Study: Gluten Sensitivity; “Celiac Lite Disease”, My Genetic Testing & More

Wow! According to an article in Reuter’s Health (July 29, 2016) written by Marilynn Larkin; a new study out of Spain by Dr Fernando Fernandez Banares found that a subset of patients with Non Celiac Gluten Sensitivity (NCGS) may actually have “Celiac Lite Disease”.  A NCGS diagnosis is only given when a person is actively consuming gluten and test negative on Celiac Blood Panel and intestinal biopsy (showing normal villi..no damage or atrophy to the villi).  If you have not had these specific tests done and just went off gluten, you don’t know if you are Celiac or not and that is dangerous..especially if you get minimum exposure to gluten via cross contamination!

As I was taking this all in, I thought about so many customers, friends and family members who are in this situation. I wanted to share this study with all of you who tested negative for Celiac and have NCGS, those of you who have not had genetic testing or have not had their skin rash biopsied for Dermatitis Herpeteformis (Celiac disease showing on skin only). I also share the results of my genetic testing for Celiac Disease.

  1. Study findings of Dr Banares: 

“… these patients (the 91%) were characterized by gastrointestinal clinical symptoms within the clinical spectrum of celiac disease, presence of HLA-DQ2/8+, Marsh stage 1 lesion (increased intraepithelial lymphocytes but no villous atrophy), and a clinical and histological response to a gluten-free diet, the question remains as to whether this condition should be considered a ‘minor’ or ‘low-grade’ celiac disease (also called ‘celiac lite’ by some authors) or NCGS.” 

 “Previous studies have shown that the intraepithelial lymphocyte (IEL) count and/or the presence of anti-transglutaminase (TG2) deposits in the mucosa are biomarkers of celiac disease. In the present study, these tissue celiac markers were present in around 55% of patients at inclusion, despite their being on a gluten-free diet, suggesting a ‘celiac lite’ disease.”

Previous studies of celiac disease with (villous) atrophy have shown a permanent increase in IEL, even after a gluten-free diet, (suggesting) that this marker may provide a clue for celiac disease diagnosis and offering the possibility of identifying celiac disease patients when they are on a gluten-free diet, even when histological examination of the biopsy shows recovered mucosa.”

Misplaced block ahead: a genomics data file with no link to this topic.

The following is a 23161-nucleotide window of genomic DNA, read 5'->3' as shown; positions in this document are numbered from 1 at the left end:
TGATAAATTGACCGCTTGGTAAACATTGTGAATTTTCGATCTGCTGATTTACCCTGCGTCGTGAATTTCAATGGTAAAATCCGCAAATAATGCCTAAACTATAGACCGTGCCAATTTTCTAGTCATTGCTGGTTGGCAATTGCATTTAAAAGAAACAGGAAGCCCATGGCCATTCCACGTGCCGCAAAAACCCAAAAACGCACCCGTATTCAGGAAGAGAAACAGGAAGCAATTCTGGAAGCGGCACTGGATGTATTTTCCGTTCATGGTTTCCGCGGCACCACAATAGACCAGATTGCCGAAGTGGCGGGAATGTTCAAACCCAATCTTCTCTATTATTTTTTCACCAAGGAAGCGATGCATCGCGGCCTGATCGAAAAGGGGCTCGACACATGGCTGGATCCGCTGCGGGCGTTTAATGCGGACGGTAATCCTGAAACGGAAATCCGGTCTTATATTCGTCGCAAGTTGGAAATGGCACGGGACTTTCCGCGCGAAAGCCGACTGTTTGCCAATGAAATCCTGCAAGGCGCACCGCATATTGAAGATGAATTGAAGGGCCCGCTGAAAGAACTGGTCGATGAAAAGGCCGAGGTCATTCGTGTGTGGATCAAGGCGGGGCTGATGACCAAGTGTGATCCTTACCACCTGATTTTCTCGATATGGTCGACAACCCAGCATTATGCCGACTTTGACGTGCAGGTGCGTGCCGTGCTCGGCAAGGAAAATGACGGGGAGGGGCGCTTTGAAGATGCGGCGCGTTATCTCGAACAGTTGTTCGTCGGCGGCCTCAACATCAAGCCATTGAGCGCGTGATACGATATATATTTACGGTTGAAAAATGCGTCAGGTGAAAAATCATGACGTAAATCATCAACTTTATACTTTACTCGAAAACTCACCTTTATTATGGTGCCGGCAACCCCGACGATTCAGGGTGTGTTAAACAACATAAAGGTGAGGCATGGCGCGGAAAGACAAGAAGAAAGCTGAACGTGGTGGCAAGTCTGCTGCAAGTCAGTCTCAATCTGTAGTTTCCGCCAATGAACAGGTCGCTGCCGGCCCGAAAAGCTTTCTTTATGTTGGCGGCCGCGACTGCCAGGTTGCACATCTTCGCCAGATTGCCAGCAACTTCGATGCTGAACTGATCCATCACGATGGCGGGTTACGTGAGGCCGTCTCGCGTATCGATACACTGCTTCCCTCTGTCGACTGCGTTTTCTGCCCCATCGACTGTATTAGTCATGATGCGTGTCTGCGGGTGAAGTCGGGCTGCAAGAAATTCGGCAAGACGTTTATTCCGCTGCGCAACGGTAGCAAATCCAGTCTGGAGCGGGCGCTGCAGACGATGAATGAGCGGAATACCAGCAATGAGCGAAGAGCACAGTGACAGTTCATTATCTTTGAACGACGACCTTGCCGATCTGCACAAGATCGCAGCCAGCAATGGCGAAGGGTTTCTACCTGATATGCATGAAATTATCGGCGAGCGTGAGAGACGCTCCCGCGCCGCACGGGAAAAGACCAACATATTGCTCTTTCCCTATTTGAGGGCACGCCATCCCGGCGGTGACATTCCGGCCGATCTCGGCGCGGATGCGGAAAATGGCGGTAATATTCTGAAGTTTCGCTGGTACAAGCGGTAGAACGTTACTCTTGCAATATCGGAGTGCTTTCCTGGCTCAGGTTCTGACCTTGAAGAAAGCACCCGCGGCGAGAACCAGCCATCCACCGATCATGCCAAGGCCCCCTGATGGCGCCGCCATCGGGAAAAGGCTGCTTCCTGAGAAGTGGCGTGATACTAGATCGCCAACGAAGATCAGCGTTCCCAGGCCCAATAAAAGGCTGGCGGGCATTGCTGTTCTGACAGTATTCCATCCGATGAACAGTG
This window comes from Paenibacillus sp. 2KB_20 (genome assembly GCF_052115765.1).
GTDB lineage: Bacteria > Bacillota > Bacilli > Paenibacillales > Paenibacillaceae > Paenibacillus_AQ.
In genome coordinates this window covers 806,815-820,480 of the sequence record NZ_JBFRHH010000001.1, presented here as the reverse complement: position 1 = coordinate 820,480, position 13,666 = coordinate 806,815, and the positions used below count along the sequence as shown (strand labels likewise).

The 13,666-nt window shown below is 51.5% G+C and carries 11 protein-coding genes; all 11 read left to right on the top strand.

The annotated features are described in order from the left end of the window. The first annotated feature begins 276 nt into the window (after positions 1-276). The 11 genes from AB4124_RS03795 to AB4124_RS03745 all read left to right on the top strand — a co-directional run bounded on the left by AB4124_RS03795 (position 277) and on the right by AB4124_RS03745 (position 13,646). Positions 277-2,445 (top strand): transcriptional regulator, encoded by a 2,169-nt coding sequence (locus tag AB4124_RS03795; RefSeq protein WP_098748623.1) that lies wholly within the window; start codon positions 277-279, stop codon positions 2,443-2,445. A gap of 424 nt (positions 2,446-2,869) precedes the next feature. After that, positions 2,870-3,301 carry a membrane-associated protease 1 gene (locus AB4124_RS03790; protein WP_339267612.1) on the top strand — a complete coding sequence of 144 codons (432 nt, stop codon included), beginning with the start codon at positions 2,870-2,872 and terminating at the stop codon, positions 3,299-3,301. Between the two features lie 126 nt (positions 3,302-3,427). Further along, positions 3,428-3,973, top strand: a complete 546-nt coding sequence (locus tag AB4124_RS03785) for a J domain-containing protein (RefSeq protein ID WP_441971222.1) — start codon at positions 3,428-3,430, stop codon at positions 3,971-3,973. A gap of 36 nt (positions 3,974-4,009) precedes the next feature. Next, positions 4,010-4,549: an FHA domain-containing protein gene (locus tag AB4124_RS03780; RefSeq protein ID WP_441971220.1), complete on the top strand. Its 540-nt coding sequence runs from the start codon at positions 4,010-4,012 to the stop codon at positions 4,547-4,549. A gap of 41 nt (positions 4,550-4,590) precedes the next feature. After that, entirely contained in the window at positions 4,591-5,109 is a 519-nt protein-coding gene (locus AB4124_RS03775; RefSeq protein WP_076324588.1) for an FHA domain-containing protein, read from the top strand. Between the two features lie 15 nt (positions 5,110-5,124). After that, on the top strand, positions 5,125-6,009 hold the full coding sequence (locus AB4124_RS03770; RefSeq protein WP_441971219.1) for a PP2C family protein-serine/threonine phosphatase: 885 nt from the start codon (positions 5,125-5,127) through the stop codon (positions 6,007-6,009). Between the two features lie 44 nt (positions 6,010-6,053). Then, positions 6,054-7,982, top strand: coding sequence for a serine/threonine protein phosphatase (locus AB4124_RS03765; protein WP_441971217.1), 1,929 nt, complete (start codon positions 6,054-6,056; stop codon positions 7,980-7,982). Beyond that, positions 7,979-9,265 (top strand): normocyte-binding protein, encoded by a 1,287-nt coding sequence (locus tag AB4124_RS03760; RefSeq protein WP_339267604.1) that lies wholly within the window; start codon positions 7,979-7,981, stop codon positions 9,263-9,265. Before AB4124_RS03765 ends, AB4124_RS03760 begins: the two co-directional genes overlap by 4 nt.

“This ‘proof of concept’ study suggests that there is a ‘minor’ form of celiac disease with negative celiac serology that should be taken into account in the differential diagnosis of NCGS. The presence of increased IEL count and/or TG2 deposits in the mucosa could be of help in the diagnosis of these patients. We are routinely using this diagnostic strategy in our outpatient clinic, and we think that the intraepithelial lymphogram study adds important information to the diagnostic work-up of these patients. Our recommendation is to use it in clinical practice”.  Click Here for Full Article

2. GENES: This stuff is simply amazing and easy to understand! (Who should get genetic testing? See graphic at the end.)

In the study above they looked at those who have genes that predispose them to Celiac. Those genes are HLA-DQ2 and HLA-DQ8; found on Chromosome 6. (However, there are more than 40 genes that contribute to Celiac Disease via different versions of HLA DQ2 and HLA DQ8 genes).  The risk is definitely lower but having a full Celiac genetic blood test ordered by a Gastroenterologist is something worth doing. Cheek swab testing is not capable of testing for this! The full Celiac Genetic Testing is a specific blood test that will look at all of the alleles/versions of DQ2 and DQ8 that you carry which contribute to the development of Celiac Disease. So, which genes are we talking about?

“Susceptibility to CD is linked to certain human leukocyte antigen (HLA) class II alleles, especially in the HLA-DQ region. HLA molecules are postulated to present gluten antigens to T-cells which in turn induce tissue damage.2 Approximately 95% of patients with CD have the HLA-DQ2 heterodimer encoded by the DQA1*05 and DQB1*02 alleles, while close to 5% have the HLA-DQ8 heterodimer encoded by theDQA1*03 and DQB1*0302 alleles.1 Rarely, patients will carry only one of the DQ2 alleles; ie, eitherDQA1*05 or DQB1*02.3 The HLA-DQ alleles are also found in 48% to 65% of first-degree relatives of patients with CD and up to 73% of patients with insulin-dependent diabetes mellitus; thus, these individuals are at increased risk of developing CD.1 Other high-risk groups include those with autoimmune thyroiditis; Down, Turner, or Williams syndrome; selective IgA deficiency; or individuals with symptoms of unexplained iron deficiency anemia or premature-onset osteoporosis.”  Click here for Genetics Info